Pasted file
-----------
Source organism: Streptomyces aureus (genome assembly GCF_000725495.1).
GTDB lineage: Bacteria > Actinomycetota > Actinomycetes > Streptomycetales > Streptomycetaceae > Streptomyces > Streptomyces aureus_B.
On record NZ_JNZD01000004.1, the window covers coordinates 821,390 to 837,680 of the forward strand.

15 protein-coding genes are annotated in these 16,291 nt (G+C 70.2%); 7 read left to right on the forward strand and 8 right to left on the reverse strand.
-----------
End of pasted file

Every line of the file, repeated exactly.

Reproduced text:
Source organism: Streptomyces aureus (genome assembly GCF_000725495.1).
GTDB lineage: Bacteria > Actinomycetota > Actinomycetes > Streptomycetales > Streptomycetaceae > Streptomyces > Streptomyces aureus_B.
On record NZ_JNZD01000004.1, the window covers coordinates 821,390 to 837,680 of the forward strand.

15 protein-coding genes are annotated in these 16,291 nt (G+C 70.2%); 7 read left to right on the forward strand and 8 right to left on the reverse strand.